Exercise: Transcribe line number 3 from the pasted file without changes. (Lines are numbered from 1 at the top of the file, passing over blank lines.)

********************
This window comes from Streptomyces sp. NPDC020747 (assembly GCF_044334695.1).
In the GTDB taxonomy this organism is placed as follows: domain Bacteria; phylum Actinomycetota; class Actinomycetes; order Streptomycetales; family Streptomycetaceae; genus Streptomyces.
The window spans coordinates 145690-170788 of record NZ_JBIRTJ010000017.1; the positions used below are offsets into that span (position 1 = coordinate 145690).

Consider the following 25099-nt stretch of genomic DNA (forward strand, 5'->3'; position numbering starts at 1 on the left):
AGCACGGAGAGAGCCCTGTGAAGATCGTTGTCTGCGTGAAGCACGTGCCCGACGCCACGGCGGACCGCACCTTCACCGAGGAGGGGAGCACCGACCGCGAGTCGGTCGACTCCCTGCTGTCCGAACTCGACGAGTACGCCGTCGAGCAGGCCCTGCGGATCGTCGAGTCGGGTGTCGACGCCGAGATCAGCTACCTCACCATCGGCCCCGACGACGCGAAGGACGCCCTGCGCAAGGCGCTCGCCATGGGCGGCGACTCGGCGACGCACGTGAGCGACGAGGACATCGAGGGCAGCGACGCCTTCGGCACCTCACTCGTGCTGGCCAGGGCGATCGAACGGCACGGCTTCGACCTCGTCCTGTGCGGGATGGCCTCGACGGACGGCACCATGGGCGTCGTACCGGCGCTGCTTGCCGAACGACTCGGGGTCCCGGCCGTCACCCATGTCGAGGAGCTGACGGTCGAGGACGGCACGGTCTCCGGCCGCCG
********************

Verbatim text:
The window spans coordinates 145690-170788 of record NZ_JBIRTJ010000017.1; the positions used below are offsets into that span (position 1 = coordinate 145690).